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Review: The Orphanage

RATING: 2 Keys          RESULT: Win          REMAINING: 18:43

For a game that left us feeling alone and clueless, The Orphanage seems like a very fitting name.


One hundred years ago, St. Sebastian’s Home for Children was closed after four children died under suspicious circumstances. Now, a developer wants to turn the building into loft apartments. But, strange noises, sightings, and other paranormal phenomena are preventing the construction from moving forward. Your team has been called in to investigate the events and the evidence left behind. Can you discover the truth, free the spirits, and escape The Orphanage?

Personally I have not played many games that have this sort of creepy or haunting undertone, so needless to say I was excited going in. I think the whole “historical building redevelopment gone awry”, while somewhat overplayed in film, is still interesting and definitely something I have not seen in the escape game world. With that said, that’s where the story pretty much ended. There was nothing in the game, neither scenic nor gameplay, that helps to further this element of the story. Furthermore, for a game that boasts “strange noises and sightings”, we encountered none of that. It’s a definite miss from the story point of view which could have been easily remedied by some simple scenic and gameplay tweaks, but more on that below.


Walking into Kryptology, seeing their eye-pleasing lobby and waiting area had me hyped up to see what might be in store in the actual game. Entering the game space, however,  was an immediate letdown as we could clearly tell these rooms were just vanilla shells that were treated with some paint and a few furnishings. Granted though, the scenic paint treatment on the walls really conveyed a sense of age and neglect, so points for that. What I do hate seeing is a black drop ceiling, especially when it’s just out in the open. I can understand the need and convenience for this type of ceiling, but there are more decorative options out there that would have better fit the theme than black tile. Going back to the original story, I would really have enjoyed seeing some type of hint that construction crews were there and the work had just stopped. This would have made things more interesting with different styles of props and gameplay devices, such as maybe some old blueprints showing a hidden room that we would have to find for example. Instead we were just left with a room with a couple beds and other furnishings that really made the construction aspect of the story unnecessary. Next time, I would like to see some interesting architecture for a building that is over a hundred years old.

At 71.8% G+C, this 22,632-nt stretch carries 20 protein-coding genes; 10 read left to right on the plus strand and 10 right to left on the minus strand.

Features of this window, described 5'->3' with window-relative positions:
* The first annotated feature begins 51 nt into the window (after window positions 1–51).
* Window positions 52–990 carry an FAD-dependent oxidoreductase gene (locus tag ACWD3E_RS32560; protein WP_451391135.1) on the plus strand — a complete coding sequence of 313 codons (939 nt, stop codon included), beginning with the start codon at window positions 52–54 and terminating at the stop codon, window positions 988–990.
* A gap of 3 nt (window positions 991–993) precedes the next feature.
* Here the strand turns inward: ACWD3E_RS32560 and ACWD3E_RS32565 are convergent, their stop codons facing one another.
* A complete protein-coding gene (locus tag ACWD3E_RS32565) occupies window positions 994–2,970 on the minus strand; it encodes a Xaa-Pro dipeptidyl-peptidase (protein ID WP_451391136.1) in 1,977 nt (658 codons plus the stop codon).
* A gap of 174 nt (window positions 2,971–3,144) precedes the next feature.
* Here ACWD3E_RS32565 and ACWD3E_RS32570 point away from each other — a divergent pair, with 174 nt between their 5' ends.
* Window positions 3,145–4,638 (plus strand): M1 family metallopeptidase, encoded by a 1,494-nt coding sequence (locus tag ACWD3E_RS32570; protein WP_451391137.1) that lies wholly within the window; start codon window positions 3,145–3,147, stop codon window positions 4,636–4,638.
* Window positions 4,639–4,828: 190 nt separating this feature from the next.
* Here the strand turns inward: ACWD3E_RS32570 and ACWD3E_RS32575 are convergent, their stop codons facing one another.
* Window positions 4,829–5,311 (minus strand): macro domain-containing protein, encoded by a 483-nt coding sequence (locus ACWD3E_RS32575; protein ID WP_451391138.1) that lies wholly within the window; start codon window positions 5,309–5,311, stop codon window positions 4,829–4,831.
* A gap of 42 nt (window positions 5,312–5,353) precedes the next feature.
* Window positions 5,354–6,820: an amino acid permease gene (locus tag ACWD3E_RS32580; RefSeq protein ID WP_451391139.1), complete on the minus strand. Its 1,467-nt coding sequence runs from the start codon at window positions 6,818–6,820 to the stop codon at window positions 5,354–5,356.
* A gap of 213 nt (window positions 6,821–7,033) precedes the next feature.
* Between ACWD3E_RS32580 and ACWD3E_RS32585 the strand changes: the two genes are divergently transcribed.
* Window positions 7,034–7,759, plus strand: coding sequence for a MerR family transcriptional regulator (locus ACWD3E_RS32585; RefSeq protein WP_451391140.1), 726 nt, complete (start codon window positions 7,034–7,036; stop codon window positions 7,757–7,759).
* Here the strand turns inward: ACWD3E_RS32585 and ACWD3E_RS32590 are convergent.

Wait for it….Wait for it…(20 minutes later). Twenty minutes. That is how long it took us to even begin to discover what we were supposed to do. There was no semblance of anything that was begging to be solved or discovered as soon as our clock started. This is a big escape game no-no, as you should always want the players to at least find something right off the bat so they don’t feel immediate frustration. Keep in mind also, that we are fairly experienced players with many games under our belts. However, once we did finally get started after having to ask the game master for a nudge, we were off to the races. We did encounter some mild tech in the game, what should have been fairly simple to pull off. However something was not working properly so the staff had to slip a piece of paper under the door which cost us even more time. Another puzzle we encountered was able to be solved out of order, so in essence we skipped a vital step somehow which only ended up serving as mental clutter afterwards. Going back to the story, I cannot help but continue to stress how there were no spooky elements or even a single startle. In a game that prides itself on the paranormal, they really dropped the ball. Actually, I wish they would have dropped a literal ball, or anything for that matter, to try and make me jump. We did find a “ghost meter” in the game, and while excited at first of the opportunity to use it to solve a puzzle, we were ultimately disappointed in the end.


My first visit to Kryptology I must admit wasn’t the best experience, but not so bad as to make me not want to return to see their other offerings. I really feel, despite my rants, that this game could be much better with some simple and inexpensive tweaks such as the addition of better sound, sound effects, and some off-the-shelf startle gags that would help further the story. With them not being the first, or even the second venue to open in Pigeon Forge, they certainly will have to up their game to compete with some of the others in town.

Venue Details

Venue:  Kryptology Escape Rooms

Location: Pigeon Forge, Tennessee

Number of Games: 3


Duration: 60 minutes

Capacity: 8 people

Group Type: Public  / You may be paired with strangers.

Cost: $28.99 per person
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Kryptology Escape Rooms - The Orphanage
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